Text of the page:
Naming Tokyo, 2003-, the most recent product of Aleksandra Mir's ever-growing conceptual cottage industry, demonstrates both the artist's numerous strengths and her particular limitations. The piece seen here is the second part of a project originally commissioned by the Palais de Tokyo in Paris; like all the prolific New Yorker's best work, it's informed by a generative interest in social systems and a fondness for offbeat forms of dissemination. Combining the enduring appeal of maps as sites for theoretical play and a cheerfully wayward brand of activist zeal, the project was inspired, in Mir's words, by "the fact that westerners often complain that Tokyo has no street names. So I felt it would be interesting to start naming the streets of Tokyo with words from western culture and society, to help us around. Tokyo is large, so I asked my friends for help."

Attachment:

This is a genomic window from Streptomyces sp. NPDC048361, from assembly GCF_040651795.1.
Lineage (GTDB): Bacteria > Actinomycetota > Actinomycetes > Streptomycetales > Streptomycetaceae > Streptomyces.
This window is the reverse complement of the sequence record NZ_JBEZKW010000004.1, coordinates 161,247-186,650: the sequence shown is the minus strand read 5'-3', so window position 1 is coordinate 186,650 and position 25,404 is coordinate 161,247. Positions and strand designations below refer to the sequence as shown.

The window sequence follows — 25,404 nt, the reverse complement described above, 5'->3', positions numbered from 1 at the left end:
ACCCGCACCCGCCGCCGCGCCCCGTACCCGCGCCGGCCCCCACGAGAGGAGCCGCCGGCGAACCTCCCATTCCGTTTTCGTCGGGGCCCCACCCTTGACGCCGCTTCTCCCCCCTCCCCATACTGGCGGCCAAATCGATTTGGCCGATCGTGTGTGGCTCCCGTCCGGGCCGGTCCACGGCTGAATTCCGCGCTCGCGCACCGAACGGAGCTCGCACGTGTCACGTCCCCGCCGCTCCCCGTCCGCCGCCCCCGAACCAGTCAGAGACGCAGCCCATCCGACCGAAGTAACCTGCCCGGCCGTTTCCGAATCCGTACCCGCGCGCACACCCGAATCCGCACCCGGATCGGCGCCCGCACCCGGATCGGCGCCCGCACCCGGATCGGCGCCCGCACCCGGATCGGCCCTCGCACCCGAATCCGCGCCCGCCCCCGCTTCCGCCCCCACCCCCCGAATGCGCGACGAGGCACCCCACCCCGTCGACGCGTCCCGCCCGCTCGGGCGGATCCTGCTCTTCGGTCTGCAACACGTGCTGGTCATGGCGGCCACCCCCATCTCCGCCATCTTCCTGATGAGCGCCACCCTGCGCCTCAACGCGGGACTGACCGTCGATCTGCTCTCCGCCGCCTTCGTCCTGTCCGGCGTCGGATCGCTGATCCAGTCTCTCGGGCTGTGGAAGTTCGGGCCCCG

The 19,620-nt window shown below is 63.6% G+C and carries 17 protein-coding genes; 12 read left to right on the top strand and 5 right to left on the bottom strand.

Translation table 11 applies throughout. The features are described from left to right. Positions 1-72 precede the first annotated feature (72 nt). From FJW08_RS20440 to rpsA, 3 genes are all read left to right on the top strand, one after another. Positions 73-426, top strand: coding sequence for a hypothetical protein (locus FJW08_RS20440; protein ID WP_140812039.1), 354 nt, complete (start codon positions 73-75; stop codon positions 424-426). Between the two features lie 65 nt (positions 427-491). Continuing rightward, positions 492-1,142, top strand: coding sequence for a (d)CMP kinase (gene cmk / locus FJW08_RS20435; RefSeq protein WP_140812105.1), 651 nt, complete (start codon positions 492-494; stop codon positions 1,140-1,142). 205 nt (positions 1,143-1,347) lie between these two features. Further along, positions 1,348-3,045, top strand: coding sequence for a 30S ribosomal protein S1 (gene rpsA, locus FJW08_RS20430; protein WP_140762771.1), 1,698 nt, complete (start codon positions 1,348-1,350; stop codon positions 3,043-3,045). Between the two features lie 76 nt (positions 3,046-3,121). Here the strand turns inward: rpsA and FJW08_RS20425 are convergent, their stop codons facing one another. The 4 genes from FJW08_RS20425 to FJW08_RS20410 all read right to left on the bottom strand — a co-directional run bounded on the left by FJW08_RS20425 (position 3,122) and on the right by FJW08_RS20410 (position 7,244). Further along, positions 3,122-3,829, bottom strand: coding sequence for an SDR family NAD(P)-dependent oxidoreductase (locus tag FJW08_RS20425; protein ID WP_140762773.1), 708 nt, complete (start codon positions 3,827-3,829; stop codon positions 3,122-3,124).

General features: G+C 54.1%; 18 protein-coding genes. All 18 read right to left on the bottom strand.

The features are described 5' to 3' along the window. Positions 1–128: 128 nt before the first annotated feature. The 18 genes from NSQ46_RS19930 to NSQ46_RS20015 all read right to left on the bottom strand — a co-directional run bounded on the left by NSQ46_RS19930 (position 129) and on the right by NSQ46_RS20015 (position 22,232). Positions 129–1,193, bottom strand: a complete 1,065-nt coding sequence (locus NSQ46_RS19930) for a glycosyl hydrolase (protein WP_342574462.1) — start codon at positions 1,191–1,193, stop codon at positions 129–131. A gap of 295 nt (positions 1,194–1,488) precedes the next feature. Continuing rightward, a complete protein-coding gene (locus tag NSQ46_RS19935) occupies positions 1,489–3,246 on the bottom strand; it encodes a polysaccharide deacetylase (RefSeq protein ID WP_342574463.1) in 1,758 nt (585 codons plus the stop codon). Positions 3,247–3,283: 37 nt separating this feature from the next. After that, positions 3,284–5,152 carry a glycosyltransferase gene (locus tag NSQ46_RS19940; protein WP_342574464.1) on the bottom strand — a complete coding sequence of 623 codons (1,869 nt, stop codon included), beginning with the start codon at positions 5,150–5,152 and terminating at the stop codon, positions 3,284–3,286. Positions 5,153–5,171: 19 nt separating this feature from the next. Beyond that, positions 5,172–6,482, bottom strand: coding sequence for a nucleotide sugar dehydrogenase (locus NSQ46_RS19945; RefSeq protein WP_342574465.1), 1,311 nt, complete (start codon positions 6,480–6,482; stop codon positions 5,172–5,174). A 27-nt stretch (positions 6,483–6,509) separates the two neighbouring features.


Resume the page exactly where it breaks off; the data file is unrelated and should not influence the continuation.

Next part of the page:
Mir has successfully deployed this sort of ingenuous participatory mode before. In Daily News, 2002, she enlisted over a hundred friends to contribute texts and images to a special Aleksandra Mir birthday edition of the New York tabloid designed to "reclaim" her birthday, which falls on September 11. For Naming Tokyo, dozens of acquaintances inside and outside the art world pitched in with thematic lists of suggested street names--Italian swear words, Vivienne Westwood's couture collections, New York City drag queens--which were then published on a large handout map with a blank Tokyo city grid on one side and selected rechristenings on the other.

Read the entire article here
Source: www.findarticles.com